Archive for August, 2010

Tettegouche Arch becomes the Stack

The Stack”    © 2010 Gary Udstrand

Fall becomes winter, spring becomes summer and green leaves turn brown.  Changes,  we expect them and we see them all around us.  Some occur slowly over time and others in just an instant.  In this case it occurred both at once and over eons of time.

One of the most famous icons along the North Shore of Lake Superior is the Stone Arch found at Tettegouche State Park.  As an icon it is photographed each year by thousands of visitors, many coming for the first time and some who are returning for another look.   It had stood along the shores of Lake Superior weathering eons of storms, Minnesota winters and the occasional crash of a powerful wave from the mighty lake.  But no more.

Over the past week visiting photographers were met with something they did not expect, the arch had collapsed.   After years and years of erosion and weathering even rock must succumb.    There were no reports of weather, no big waves, no storm.  It appears that it was the simply felled by the ever moving force of time

The landscape along  North Shore is always evolving but usually in such small increments that only the culmination of many becomes noticeable.   In this case the change was dramatic and sudden and seemingly happened when no one was looking.   The first reports came in on Saturday but exactly when it happened is unclear.

The Arch at Tettegouche had stood in place since the last ice age.   It is hard to imagine that something that had survived for so long is no more.    As an icon it will be missed and all we have left is the many photographs that show us what once was.  Some will remember and some will be sad that it is gone while others will be excited to see the new landscape that now graces the Shores of Lake Superior.

This past weekend I made a trip to Tettegouche to welcome the new icon.  At this time a new name is yet to stick but the park rangers refer to it affectionately as “The Stack”.  Standing before the new formation is it is easy to see why.   I was told that so far no one was really sure what had happened to the displaced rock.    According to the park ranger that I spoke too, several naturalists had hiked out to The Stack and were not able to find any remnants of the fallen arch.

So, while we all will miss an old friend in the Arch we now have a new icon to photograph and to view.   Things change, even those that have seemingly stood the test of time.  So long Arch, and welcome to a new North Shore icon.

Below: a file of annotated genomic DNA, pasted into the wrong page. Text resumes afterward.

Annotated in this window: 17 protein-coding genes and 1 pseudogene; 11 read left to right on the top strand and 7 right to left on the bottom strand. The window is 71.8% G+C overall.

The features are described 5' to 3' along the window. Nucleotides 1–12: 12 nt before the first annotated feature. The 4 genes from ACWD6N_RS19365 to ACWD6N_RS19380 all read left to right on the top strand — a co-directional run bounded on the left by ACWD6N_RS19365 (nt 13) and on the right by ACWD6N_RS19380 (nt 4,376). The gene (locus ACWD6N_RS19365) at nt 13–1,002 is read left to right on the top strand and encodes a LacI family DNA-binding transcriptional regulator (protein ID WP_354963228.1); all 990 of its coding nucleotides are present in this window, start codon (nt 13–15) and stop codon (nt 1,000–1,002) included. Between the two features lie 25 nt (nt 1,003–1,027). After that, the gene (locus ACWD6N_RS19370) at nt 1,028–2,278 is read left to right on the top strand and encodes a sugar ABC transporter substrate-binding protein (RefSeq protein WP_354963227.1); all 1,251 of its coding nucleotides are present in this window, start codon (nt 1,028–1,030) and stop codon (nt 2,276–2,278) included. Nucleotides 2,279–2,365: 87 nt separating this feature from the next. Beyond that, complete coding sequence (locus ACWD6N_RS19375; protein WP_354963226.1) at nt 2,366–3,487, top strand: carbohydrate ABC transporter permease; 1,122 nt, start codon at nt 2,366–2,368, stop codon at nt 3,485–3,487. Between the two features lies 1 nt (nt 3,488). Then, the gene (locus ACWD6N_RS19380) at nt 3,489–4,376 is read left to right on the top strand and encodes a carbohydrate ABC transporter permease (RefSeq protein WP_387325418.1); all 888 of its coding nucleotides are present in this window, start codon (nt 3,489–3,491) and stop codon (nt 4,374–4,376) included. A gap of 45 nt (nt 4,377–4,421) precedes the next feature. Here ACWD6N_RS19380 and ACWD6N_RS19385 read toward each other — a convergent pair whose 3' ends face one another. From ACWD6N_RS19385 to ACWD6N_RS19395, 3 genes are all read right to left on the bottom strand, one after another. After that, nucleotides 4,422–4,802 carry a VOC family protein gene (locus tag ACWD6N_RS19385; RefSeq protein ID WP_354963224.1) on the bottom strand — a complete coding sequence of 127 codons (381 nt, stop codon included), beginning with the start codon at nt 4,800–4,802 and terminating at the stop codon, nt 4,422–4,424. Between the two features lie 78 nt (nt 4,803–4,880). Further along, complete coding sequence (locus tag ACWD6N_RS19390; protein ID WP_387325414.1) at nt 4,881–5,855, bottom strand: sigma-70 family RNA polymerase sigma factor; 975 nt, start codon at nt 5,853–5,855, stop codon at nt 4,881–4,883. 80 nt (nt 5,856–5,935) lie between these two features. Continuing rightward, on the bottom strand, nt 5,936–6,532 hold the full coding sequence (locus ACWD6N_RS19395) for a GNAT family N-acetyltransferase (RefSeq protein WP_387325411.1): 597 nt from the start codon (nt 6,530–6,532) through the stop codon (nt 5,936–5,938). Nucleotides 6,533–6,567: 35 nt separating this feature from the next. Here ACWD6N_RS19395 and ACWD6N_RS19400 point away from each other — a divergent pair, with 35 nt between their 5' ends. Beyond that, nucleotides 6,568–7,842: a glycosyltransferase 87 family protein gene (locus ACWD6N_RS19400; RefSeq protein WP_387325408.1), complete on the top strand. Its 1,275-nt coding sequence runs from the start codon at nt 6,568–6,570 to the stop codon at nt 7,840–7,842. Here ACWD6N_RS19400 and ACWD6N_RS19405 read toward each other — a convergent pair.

Tracks in Time

The tracks lead into the distance, fueling the imagination and ideas of adventure. 

Home Town

I have to admit that this photo has a special meaning to me.  The tracks above are from a small town located in the far NW corner of MN.  It is where I grew up all those years ago. 

To me they represent a time in my life when a choice had to be made, my crossroads as it were.  My decision was to stay here and start my life or to move on to greater opportunities.   Ultimately I decided to pull up stakes and head off  in pursuit of an education.  By the time I finished school I found my life was now  firmly entrenched in the city.  I have been living there since then and wonder how different things would be had I not loaded up the car and left everything that I knew behind.

The Tracks

The tracks above wind lazily through Greenbush, MN.  It is nothing more than a blip on the map and seemingly gets smaller with each passing day.     In the distance is one of the grain elevators in town and represents the agricultural basis of the economy. 

Most people don’t even notice the tracks anymore, with the intermittent exception of a passing car jostled about as it continues on to its destination.  The tracks represent many things but mostly commerce in this area.

And Now

To this day I return to my home as often as I can.  I still have lots of family and friends in the area and many memories that I cherish.  Here I find inspiration in my photography and my life and there is a part of me that has always remained behind.  

The tracks move goods both in and out of town and are synonymous with my journey.   While I left and have made my life elsewhere, I still return and find myself here as well.    I can never stay as long as I like and always find myself needing to continue along the tracks once again.

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